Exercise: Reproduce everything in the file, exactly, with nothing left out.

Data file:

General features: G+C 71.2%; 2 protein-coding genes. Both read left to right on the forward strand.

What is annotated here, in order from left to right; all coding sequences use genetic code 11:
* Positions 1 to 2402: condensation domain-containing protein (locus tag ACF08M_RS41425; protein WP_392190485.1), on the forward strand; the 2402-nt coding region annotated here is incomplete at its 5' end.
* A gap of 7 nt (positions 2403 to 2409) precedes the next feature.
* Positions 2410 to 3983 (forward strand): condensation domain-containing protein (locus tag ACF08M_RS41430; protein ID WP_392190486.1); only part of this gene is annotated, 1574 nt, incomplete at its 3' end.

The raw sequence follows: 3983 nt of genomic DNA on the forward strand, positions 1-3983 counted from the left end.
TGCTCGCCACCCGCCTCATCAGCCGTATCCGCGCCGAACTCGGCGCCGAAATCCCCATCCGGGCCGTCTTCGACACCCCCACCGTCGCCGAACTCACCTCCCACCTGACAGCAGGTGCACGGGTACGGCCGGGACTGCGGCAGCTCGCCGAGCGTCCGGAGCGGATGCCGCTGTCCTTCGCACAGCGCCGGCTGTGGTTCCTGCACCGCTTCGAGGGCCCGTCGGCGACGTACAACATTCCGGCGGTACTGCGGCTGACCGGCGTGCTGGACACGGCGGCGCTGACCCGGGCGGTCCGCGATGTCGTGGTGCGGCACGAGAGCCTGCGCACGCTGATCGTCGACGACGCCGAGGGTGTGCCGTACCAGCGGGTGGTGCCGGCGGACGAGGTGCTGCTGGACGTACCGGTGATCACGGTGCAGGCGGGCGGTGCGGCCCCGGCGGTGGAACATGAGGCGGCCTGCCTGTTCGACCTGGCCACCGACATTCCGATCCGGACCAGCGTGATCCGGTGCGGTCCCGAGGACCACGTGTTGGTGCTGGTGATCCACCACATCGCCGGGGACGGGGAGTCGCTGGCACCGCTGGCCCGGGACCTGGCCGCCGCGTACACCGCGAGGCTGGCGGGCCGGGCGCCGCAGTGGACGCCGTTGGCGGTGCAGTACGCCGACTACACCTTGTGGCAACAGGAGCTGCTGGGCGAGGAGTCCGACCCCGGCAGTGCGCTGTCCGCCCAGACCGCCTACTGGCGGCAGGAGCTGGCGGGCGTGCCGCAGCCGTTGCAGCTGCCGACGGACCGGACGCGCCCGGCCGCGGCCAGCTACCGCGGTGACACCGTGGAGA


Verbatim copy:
General features: G+C 71.2%; 2 protein-coding genes. Both read left to right on the forward strand.

What is annotated here, in order from left to right; all coding sequences use genetic code 11:
* Positions 1 to 2402: condensation domain-containing protein (locus tag ACF08M_RS41425; protein WP_392190485.1), on the forward strand; the 2402-nt coding region annotated here is incomplete at its 5' end.
* A gap of 7 nt (positions 2403 to 2409) precedes the next feature.
* Positions 2410 to 3983 (forward strand): condensation domain-containing protein (locus tag ACF08M_RS41430; protein ID WP_392190486.1); only part of this gene is annotated, 1574 nt, incomplete at its 3' end.

The raw sequence follows: 3983 nt of genomic DNA on the forward strand, positions 1-3983 counted from the left end.
TGCTCGCCACCCGCCTCATCAGCCGTATCCGCGCCGAACTCGGCGCCGAAATCCCCATCCGGGCCGTCTTCGACACCCCCACCGTCGCCGAACTCACCTCCCACCTGACAGCAGGTGCACGGGTACGGCCGGGACTGCGGCAGCTCGCCGAGCGTCCGGAGCGGATGCCGCTGTCCTTCGCACAGCGCCGGCTGTGGTTCCTGCACCGCTTCGAGGGCCCGTCGGCGACGTACAACATTCCGGCGGTACTGCGGCTGACCGGCGTGCTGGACACGGCGGCGCTGACCCGGGCGGTCCGCGATGTCGTGGTGCGGCACGAGAGCCTGCGCACGCTGATCGTCGACGACGCCGAGGGTGTGCCGTACCAGCGGGTGGTGCCGGCGGACGAGGTGCTGCTGGACGTACCGGTGATCACGGTGCAGGCGGGCGGTGCGGCCCCGGCGGTGGAACATGAGGCGGCCTGCCTGTTCGACCTGGCCACCGACATTCCGATCCGGACCAGCGTGATCCGGTGCGGTCCCGAGGACCACGTGTTGGTGCTGGTGATCCACCACATCGCCGGGGACGGGGAGTCGCTGGCACCGCTGGCCCGGGACCTGGCCGCCGCGTACACCGCGAGGCTGGCGGGCCGGGCGCCGCAGTGGACGCCGTTGGCGGTGCAGTACGCCGACTACACCTTGTGGCAACAGGAGCTGCTGGGCGAGGAGTCCGACCCCGGCAGTGCGCTGTCCGCCCAGACCGCCTACTGGCGGCAGGAGCTGGCGGGCGTGCCGCAGCCGTTGCAGCTGCCGACGGACCGGACGCGCCCGGCCGCGGCCAGCTACCGCGGTGACACCGTGGAGA